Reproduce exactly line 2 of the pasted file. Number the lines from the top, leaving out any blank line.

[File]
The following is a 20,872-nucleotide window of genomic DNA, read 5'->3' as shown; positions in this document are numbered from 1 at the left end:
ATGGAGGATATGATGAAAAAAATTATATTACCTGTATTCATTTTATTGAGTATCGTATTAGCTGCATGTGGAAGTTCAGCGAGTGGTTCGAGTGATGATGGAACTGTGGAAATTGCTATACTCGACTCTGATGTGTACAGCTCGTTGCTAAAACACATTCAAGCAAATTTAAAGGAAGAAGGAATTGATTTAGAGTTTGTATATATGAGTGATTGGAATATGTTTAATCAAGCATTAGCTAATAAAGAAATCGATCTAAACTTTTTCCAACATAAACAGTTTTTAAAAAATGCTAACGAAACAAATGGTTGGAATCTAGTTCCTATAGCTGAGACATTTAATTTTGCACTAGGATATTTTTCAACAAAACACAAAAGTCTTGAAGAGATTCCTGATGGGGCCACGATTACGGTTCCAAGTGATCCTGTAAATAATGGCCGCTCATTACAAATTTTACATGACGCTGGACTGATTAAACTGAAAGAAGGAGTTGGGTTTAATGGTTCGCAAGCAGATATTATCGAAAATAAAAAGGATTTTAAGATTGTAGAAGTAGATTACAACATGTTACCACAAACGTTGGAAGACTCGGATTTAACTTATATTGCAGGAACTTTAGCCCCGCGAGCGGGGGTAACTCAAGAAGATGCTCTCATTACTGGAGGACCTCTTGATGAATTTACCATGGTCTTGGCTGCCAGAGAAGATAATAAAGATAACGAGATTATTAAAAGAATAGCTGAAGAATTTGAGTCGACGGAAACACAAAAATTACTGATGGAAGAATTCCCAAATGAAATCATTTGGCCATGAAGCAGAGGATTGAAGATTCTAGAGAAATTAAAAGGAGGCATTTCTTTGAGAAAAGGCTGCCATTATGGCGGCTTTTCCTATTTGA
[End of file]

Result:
ATGGAGGATATGATGAAAAAAATTATATTACCTGTATTCATTTTATTGAGTATCGTATTAGCTGCATGTGGAAGTTCAGCGAGTGGTTCGAGTGATGATGGAACTGTGGAAATTGCTATACTCGACTCTGATGTGTACAGCTCGTTGCTAAAACACATTCAAGCAAATTTAAAGGAAGAAGGAATTGATTTAGAGTTTGTATATATGAGTGATTGGAATATGTTTAATCAAGCATTAGCTAATAAAGAAATCGATCTAAACTTTTTCCAACATAAACAGTTTTTAAAAAATGCTAACGAAACAAATGGTTGGAATCTAGTTCCTATAGCTGAGACATTTAATTTTGCACTAGGATATTTTTCAACAAAACACAAAAGTCTTGAAGAGATTCCTGATGGGGCCACGATTACGGTTCCAAGTGATCCTGTAAATAATGGCCGCTCATTACAAATTTTACATGACGCTGGACTGATTAAACTGAAAGAAGGAGTTGGGTTTAATGGTTCGCAAGCAGATATTATCGAAAATAAAAAGGATTTTAAGATTGTAGAAGTAGATTACAACATGTTACCACAAACGTTGGAAGACTCGGATTTAACTTATATTGCAGGAACTTTAGCCCCGCGAGCGGGGGTAACTCAAGAAGATGCTCTCATTACTGGAGGACCTCTTGATGAATTTACCATGGTCTTGGCTGCCAGAGAAGATAATAAAGATAACGAGATTATTAAAAGAATAGCTGAAGAATTTGAGTCGACGGAAACACAAAAATTACTGATGGAAGAATTCCCAAATGAAATCATTTGGCCATGAAGCAGAGGATTGAAGATTCTAGAGAAATTAAAAGGAGGCATTTCTTTGAGAAAAGGCTGCCATTATGGCGGCTTTTCCTATTTGA